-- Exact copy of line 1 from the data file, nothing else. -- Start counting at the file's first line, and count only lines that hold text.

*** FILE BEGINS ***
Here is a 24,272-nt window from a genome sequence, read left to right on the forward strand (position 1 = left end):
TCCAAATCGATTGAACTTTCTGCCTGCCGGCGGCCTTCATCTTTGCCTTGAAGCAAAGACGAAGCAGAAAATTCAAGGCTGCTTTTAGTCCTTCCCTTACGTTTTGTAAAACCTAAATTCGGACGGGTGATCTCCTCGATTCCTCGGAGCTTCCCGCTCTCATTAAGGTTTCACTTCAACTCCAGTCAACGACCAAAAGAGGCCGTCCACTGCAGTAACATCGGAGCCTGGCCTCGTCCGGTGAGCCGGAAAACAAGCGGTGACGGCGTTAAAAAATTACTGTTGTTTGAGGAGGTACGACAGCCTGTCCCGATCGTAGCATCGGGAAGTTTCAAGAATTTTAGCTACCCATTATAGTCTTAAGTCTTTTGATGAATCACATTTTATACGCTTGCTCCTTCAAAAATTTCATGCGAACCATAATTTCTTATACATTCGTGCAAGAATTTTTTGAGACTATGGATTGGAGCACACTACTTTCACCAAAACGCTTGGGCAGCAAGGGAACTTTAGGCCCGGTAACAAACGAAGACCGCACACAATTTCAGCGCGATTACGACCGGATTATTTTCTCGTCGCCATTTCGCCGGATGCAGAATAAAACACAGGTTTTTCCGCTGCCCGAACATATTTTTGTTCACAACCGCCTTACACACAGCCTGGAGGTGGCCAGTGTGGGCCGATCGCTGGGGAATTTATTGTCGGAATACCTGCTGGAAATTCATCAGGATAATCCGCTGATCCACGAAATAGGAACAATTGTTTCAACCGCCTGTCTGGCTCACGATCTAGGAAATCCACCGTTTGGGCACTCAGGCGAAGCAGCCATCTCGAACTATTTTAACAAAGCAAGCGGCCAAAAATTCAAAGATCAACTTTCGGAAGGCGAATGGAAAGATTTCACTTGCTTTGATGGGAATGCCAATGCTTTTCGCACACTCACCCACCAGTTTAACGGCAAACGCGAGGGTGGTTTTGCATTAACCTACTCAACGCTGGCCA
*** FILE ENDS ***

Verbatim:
Here is a 24,272-nt window from a genome sequence, read left to right on the forward strand (position 1 = left end):